Even The Odds In Your Fight For Employee Rights
Photo of American flag for Memorial Day, 4th of July, Labour Day

Explaining modern attitudes toward sexual harassment

On Behalf of | Dec 20, 2017 | Sexual Harassment At Work

When it comes to sexual harassment, age may play a significant role in how it is dealt with by Florida workers and others. Those who are older may be more likely to simply try to move past inappropriate encounters while younger workers may be more likely to report such behavior. One researcher believes that generational attitudes toward power at work may be better able to explain the difference in how sexual harassment is perceived.

Instead of the boss-employee dynamic, younger workers see everyone working together. This may make them more likely to expect that someone who engages in inappropriate behavior be held accountable for their actions. Furthermore, there is a sense that workers shouldn’t be blindly loyal to their employers. If a worker isn’t treated right, moving on may be more of an option than it was in the past.

Data also suggests that those engaging in inappropriate behavior aren’t supervisors or those in power. A poll done by Fairygodboss found that 57 percent of respondents were harassed by colleagues compared to 36 percent who were harassed by their bosses. As with many shifts in how society sees an issue, technology is credited for making people more aware of sexual harassment and how large the problem actually is in the workplace.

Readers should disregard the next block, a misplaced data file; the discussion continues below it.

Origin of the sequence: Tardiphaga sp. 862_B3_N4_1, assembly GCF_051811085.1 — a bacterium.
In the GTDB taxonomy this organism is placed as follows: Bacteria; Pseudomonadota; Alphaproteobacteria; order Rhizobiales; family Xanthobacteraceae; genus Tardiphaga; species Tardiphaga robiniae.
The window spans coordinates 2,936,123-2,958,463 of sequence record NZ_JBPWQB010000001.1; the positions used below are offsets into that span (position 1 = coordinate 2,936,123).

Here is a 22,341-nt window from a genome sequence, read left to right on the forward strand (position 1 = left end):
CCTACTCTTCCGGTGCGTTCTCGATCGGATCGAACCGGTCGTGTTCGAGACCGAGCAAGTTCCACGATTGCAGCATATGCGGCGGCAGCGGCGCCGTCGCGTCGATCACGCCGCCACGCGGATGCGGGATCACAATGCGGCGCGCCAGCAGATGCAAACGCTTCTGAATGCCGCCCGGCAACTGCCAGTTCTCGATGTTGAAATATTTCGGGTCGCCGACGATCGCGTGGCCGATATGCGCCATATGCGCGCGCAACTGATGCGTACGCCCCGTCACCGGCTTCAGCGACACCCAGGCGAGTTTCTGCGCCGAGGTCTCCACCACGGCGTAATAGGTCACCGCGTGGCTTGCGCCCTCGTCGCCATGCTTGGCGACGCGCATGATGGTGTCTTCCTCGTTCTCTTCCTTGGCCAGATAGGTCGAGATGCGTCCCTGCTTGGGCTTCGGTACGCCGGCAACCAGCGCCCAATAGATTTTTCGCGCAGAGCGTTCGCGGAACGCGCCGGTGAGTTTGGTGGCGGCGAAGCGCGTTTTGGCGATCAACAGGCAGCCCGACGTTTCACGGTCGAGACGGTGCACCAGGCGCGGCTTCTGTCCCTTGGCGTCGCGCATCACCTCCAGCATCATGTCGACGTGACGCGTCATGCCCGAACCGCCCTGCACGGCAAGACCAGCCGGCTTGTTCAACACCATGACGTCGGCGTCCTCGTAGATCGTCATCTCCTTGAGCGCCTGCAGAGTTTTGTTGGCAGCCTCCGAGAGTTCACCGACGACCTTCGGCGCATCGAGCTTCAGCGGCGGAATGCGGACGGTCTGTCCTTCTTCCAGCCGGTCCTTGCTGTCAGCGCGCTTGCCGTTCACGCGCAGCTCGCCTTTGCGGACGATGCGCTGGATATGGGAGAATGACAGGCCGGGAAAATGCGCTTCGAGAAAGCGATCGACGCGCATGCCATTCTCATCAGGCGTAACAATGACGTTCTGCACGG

Workers in Boca Raton, Florida, may wish to seek sexual harassment legal assistance if they have experienced harassment in the workplace. It may be illegal to discriminate against a worker based on gender or other protected characteristics. Examples of sexual harassment may include jokes, unwanted advances or being treated differently because of gender. If a claim is successful, it may be possible for a worker to win compensation such as punitive damages depending on the facts of a case.